I was honored to collaborate with a remarkable illustrator and artist at Adobe, Kyle Webster, for this project. This time around, we set out with a few goals for the illustration style: We wanted to demonstrate Adobe’s commitment to world-class illustration through creativity and playfulness. The illustrative language needed to allow for variety within the style, so that it may be expanded over time across the system of products and messaging, and allow for additional illustrators to contribute. We also wanted it to feel unique to Adobe, and not “owned” by another company.
First, Kyle tried to see if we could add more visual elements to help enhance the existing illustration style. As you can see, he added more personality to the figures by including skin color, details in clothing style, and shadows to bring more depth to the characters.
“While it was fun to see how far I could push the style away from the original source material, while retaining a more traditional human form in the drawings, it became apparent that this direction would not be as flexible as we wanted, nor would it give us room to really play and experiment. I’m glad we changed direction and Emma did a wonderful, thorough exploration that set us on the right path to develop a unique and adaptable visual vocabulary.” — Kyle Webster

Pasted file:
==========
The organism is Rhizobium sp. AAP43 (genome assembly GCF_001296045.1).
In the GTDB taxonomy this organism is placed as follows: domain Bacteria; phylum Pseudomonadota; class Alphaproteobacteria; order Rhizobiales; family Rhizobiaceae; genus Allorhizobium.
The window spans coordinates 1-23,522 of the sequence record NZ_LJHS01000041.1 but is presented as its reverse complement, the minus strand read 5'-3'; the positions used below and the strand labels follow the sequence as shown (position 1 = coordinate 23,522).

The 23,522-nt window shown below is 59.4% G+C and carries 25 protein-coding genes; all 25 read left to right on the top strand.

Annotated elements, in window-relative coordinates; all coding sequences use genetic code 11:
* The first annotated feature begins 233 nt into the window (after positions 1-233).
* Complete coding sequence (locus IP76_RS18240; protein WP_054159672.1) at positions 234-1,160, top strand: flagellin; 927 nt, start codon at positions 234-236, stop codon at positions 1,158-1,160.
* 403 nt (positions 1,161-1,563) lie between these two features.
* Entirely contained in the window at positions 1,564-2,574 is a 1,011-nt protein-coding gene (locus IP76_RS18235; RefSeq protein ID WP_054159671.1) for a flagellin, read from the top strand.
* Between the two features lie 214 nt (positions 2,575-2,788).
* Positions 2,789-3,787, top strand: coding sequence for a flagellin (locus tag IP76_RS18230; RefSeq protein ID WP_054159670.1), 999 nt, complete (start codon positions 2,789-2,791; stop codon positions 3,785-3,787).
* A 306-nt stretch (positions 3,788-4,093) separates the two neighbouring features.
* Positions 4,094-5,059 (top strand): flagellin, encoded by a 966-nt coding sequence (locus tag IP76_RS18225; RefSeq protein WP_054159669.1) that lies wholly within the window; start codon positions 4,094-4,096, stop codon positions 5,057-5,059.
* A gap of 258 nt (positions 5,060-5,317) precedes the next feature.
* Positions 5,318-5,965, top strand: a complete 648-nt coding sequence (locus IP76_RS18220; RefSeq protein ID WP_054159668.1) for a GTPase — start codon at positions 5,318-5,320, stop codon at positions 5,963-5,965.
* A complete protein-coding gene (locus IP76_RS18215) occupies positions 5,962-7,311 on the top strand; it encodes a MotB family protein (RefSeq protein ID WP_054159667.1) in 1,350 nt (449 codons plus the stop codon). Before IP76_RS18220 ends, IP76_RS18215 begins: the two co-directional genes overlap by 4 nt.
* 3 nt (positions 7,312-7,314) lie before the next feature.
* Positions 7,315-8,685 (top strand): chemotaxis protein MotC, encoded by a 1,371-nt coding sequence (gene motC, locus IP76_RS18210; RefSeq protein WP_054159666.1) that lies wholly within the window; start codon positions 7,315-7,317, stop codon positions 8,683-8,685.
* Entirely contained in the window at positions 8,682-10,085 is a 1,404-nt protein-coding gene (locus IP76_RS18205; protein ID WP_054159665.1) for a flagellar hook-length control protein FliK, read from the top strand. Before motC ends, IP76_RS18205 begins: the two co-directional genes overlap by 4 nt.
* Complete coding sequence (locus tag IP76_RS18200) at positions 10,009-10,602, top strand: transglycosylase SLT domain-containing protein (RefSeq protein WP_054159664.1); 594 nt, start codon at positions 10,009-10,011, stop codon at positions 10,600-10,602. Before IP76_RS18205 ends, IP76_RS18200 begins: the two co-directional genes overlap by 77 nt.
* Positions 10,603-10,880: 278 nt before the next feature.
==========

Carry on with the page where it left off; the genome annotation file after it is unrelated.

As Kyle stated, this initial exploration was still pretty close to the original style, and after a few more brainstorming sessions, we decided to move even further away from the standard human figure to explore a more abstract visual vocabulary.
It’s time to ditch the trend…
We exist in a software landscape where illustrations are becoming more uniformed and — for the lack of a better word — generic. Often, illustrators are removing personal, creative characteristics of people in their illustrations in order to capture a wide diversity of people. They focus a lot on figures, and don’t experiment a lot on how to express their ideas more abstractly.
In Meg Robichaud’s inspiring article, You Can’t Just Draw Purple People and Call it Diversity, she discusses the inclusive issues of in-product illustrations. I wanted to shift the focus away from trying to represent human diversity in every single illustration, and in doing so open up different possibilities for expressing the same user concepts through abstract shapes instead.